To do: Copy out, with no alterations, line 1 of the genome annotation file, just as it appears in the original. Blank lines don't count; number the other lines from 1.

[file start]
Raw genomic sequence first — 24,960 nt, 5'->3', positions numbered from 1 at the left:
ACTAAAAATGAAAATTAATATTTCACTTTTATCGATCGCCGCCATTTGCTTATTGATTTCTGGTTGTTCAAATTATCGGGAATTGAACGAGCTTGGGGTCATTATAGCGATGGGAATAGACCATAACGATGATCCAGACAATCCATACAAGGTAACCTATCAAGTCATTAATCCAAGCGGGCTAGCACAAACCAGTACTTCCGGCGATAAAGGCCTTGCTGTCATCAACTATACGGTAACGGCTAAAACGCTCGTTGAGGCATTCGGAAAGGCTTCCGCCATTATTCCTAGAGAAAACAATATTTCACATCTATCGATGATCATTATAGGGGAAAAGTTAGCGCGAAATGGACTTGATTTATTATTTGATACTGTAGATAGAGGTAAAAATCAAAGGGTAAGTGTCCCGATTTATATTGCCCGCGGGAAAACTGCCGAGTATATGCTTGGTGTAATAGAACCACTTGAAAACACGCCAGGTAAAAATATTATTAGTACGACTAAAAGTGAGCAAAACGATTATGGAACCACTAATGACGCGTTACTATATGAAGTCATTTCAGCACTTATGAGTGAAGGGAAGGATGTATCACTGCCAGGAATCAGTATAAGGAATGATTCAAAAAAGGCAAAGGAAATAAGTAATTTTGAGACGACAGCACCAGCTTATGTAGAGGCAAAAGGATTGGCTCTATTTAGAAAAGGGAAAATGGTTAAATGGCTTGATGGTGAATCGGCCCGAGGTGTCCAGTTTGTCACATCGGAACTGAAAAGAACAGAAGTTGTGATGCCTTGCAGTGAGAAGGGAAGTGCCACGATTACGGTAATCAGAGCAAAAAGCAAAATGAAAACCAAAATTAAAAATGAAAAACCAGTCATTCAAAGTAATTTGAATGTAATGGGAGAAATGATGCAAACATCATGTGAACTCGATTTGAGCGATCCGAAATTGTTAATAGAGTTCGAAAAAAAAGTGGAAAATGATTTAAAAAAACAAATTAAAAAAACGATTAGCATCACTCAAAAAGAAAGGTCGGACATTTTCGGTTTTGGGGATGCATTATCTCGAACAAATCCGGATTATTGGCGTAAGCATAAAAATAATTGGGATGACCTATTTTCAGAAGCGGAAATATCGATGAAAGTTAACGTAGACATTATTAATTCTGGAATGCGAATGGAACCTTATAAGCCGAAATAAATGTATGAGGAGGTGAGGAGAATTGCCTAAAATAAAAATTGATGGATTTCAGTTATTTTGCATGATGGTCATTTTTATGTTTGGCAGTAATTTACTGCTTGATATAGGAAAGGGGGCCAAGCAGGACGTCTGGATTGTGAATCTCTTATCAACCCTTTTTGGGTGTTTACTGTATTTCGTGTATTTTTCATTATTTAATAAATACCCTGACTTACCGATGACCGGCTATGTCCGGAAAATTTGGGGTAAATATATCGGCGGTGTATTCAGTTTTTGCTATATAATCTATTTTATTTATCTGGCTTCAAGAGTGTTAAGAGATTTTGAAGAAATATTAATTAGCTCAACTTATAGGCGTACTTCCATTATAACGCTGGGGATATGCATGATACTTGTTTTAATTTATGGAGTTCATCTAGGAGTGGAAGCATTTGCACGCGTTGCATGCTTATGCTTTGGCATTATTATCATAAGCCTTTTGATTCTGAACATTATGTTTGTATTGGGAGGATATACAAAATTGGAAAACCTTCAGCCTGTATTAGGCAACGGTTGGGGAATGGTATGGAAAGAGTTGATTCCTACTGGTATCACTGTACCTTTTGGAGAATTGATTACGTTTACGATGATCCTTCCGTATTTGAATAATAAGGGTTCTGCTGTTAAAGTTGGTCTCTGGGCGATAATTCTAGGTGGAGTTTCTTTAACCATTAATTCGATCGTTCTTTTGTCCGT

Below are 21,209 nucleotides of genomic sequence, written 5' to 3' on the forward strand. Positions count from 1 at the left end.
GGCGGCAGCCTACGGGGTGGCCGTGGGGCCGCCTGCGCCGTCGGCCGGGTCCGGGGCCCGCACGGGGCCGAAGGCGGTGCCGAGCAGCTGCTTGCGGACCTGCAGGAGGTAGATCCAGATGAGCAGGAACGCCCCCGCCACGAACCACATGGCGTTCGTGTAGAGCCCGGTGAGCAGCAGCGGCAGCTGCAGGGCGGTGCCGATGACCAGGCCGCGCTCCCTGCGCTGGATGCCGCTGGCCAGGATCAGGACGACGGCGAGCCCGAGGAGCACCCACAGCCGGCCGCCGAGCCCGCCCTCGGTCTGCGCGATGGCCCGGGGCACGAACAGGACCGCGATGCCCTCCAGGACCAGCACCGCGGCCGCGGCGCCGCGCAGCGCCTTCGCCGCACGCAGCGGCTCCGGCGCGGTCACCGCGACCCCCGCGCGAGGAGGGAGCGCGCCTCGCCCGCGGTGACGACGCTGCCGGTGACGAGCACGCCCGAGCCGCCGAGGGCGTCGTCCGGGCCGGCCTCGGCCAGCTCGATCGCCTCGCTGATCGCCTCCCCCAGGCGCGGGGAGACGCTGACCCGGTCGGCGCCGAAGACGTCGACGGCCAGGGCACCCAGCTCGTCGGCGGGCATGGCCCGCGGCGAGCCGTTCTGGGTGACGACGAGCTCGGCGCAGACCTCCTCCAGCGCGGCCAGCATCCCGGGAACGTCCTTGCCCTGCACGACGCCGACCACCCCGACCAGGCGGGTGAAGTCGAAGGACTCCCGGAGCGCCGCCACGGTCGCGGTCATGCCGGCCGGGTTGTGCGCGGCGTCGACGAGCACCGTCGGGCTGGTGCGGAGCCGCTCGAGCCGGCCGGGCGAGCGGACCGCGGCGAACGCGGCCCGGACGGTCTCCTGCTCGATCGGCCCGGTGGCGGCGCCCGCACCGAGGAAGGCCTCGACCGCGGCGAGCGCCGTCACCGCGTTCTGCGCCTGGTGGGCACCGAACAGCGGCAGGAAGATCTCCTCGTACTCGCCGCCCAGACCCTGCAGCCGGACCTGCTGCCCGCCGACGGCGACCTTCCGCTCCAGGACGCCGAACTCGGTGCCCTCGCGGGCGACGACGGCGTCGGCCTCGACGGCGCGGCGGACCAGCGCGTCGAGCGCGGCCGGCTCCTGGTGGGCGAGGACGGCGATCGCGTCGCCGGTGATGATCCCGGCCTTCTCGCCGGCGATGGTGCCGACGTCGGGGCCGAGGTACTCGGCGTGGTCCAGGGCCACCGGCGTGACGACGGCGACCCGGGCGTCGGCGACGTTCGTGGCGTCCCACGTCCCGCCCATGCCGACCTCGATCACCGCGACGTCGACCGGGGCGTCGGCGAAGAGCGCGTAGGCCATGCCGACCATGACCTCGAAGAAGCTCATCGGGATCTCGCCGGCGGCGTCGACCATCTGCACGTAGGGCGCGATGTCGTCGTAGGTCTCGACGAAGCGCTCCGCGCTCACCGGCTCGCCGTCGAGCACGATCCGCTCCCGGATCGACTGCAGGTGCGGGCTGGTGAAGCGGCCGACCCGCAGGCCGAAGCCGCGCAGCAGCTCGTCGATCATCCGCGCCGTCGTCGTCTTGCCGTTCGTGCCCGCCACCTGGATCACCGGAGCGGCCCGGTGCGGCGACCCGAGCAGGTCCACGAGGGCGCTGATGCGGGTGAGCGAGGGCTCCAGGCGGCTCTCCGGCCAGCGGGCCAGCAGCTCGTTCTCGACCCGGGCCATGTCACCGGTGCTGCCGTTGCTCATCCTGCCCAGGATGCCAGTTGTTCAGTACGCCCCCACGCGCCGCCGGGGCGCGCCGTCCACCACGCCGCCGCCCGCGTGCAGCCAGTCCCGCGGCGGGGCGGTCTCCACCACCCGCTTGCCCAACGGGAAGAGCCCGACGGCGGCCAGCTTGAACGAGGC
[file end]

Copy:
Raw genomic sequence first — 24,960 nt, 5'->3', positions numbered from 1 at the left: